So you know, I just kind of started losing my hope there. Like I’m thinking to myself, you know, I don’t – I mean, I can’t believe the world could become this. You know? I didn’t know. And so that’s what happened.

MS. CORDOVA: Did you change politically at all?

MS. WILSON: Well, I just – actually I didn’t. I mean, I was always kind of a – kind of a left kind of way of thinking and that just means really not even that. It just means that I have – I just feel that that’s what identifies that you are kind of for the people – you know, that you wish that all the people will have what they need. And I feel that people from the right wing don’t care about that. You know, they have – they just want to have more money than anybody else and they don’t care about sharing or anything, so that’s why I consider myself a left – that I just want other people to have what they didn’t have.

So actually it made me be more of like a – more of an existentialist than ever, you know, because it was such an absurd what was happening and – I mean, like I remember I went to see this friend of mine and this friend was a friend from the French school and so there was these soldiers at her house. I mean, people from like high academy of military and they were making this comment about like, you know, we were pulling this guy’s eyes out and he was still screaming for the leftist government. I was like I thought I was going to get sick.

And this was very common. Like very common. I mean, like it was nothing. Oh, well, you know, it’s kind of like, oh, well, that’s what happens. You know, you can torture them and they’ll still believe in what they’re saying, so it’s – and then you know, there’s a lot of the stories of people that got like in the north part of the country it was like these young military guys went and they lined up all these people like I think – I don’t know what’s the whole story about this. And they lined them all up and they just shot them all down.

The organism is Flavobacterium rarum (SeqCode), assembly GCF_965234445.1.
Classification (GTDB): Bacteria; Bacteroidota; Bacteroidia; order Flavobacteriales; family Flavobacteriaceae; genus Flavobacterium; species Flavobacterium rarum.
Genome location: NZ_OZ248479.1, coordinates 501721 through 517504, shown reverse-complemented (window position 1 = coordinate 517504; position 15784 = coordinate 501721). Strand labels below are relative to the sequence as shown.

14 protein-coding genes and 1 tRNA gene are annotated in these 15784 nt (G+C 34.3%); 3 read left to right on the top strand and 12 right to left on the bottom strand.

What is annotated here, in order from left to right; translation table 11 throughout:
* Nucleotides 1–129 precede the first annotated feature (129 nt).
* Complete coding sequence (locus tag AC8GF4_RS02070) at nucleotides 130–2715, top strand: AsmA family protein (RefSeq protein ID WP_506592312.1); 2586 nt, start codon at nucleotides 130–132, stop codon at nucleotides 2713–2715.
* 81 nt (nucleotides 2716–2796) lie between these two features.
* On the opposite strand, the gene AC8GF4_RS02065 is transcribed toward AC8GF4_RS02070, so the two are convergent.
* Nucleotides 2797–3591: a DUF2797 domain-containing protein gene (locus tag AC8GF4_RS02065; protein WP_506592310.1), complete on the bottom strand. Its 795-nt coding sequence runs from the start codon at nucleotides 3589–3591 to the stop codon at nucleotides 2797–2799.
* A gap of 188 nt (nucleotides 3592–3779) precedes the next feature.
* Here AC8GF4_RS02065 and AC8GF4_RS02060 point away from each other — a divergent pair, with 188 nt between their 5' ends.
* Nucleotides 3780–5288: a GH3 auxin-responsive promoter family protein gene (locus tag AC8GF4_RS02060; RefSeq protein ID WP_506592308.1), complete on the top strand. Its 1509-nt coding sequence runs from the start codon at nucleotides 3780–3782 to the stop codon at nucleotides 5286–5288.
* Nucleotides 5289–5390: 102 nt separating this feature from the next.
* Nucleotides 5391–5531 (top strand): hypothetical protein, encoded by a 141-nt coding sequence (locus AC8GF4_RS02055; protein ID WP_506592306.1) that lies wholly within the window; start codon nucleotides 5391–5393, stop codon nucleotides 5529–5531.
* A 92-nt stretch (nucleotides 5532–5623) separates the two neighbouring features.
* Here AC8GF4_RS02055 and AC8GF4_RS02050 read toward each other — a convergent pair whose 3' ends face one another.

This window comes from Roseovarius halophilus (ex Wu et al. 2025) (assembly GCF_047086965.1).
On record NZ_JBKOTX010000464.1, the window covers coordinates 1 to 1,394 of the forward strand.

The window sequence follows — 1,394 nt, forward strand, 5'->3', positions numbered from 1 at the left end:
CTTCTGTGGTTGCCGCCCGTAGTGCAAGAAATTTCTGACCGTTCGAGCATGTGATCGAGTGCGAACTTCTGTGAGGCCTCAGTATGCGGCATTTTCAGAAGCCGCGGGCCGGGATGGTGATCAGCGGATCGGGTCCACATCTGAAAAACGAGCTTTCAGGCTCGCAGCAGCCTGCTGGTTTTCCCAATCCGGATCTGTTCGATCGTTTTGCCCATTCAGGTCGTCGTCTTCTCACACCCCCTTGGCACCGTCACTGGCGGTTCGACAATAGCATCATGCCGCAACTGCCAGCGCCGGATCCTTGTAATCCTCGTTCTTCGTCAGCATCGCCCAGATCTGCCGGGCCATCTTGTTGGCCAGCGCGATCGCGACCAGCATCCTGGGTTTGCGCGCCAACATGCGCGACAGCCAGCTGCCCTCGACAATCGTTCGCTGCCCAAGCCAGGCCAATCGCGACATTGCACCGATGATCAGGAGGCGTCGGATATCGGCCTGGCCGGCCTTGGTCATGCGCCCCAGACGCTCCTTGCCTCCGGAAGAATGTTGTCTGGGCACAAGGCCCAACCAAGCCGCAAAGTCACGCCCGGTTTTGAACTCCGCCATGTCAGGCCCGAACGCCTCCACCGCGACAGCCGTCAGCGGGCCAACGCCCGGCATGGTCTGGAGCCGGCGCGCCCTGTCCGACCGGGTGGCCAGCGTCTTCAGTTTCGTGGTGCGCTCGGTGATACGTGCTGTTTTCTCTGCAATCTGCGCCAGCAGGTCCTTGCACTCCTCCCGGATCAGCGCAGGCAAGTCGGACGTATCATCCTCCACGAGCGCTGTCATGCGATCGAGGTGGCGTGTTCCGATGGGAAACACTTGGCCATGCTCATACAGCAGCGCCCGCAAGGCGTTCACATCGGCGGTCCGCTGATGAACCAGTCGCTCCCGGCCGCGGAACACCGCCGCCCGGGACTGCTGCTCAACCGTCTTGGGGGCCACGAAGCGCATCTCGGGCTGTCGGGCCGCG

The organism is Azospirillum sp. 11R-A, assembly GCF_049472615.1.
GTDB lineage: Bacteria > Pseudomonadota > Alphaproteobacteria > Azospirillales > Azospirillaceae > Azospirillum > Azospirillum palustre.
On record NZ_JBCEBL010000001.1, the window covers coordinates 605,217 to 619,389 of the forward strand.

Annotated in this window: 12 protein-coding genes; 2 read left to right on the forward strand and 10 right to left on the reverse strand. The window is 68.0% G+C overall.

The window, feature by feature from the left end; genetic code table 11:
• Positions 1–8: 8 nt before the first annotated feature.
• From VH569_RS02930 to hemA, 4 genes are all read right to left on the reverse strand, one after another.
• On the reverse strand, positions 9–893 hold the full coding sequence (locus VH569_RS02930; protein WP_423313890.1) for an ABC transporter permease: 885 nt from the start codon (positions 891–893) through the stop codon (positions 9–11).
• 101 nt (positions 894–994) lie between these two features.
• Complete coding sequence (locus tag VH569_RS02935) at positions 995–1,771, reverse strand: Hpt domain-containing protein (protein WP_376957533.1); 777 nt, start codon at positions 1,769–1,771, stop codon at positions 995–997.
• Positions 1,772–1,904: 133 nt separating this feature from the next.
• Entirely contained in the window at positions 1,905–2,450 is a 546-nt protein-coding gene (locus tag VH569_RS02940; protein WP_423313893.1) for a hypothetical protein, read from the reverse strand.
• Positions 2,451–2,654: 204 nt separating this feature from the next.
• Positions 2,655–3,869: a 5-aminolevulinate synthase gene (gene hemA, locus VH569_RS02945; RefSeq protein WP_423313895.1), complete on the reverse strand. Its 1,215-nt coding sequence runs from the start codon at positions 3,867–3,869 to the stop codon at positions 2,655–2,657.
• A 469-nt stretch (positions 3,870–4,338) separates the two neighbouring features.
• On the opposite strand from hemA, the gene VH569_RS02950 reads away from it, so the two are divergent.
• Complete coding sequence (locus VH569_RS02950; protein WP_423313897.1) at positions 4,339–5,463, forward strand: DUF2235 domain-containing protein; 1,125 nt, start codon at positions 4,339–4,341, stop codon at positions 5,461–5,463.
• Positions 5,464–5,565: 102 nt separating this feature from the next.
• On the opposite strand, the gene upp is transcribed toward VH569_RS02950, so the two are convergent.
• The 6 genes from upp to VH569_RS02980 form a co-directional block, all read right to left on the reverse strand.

And like that – stories like that coming up all the time everywhere and people that you knew they were – you know, they would be calling, we’re trying to escape the country because they’re going to kill us. And they would kill them. And some of them they would jump into the embassies and they were taking refuge, you know, so it was like a crazy, crazy time and it’s almost like living in hell. That’s what I feel; that I lived in hell.

So – and so that made me feel that there’s no difference what you do in the world. It’s like there’s always somebody in power that you have very little that you can do about it, so I kind of – I mean, I still – I think that way sometimes, but there’s another way where I’m trying to think through a Buddhist way of thinking that says that there is suffering and there is non-suffering and you have both, you know. So it’s not always like that, but then –

MS. CORDOVA: So you were – so after those three days, you were in Chile for another four years?

MS. WILSON: About three or four years.

MS. CORDOVA: Three or four years.

MS. WILSON: Yeah, three or four years and I finished my studies and – you know, actually I had – I had some people come over to my house from the government that were trying to ask me what I was doing because I was so – you know, I never belonged to anything, so in a way I was like a little bit of an outsider, but I had two other friends I would study with and what would happen was that sometimes people would be getting tortured or some people are beaten – and they will denounce other people, so they put me in as a person that I maybe was a leftist or something.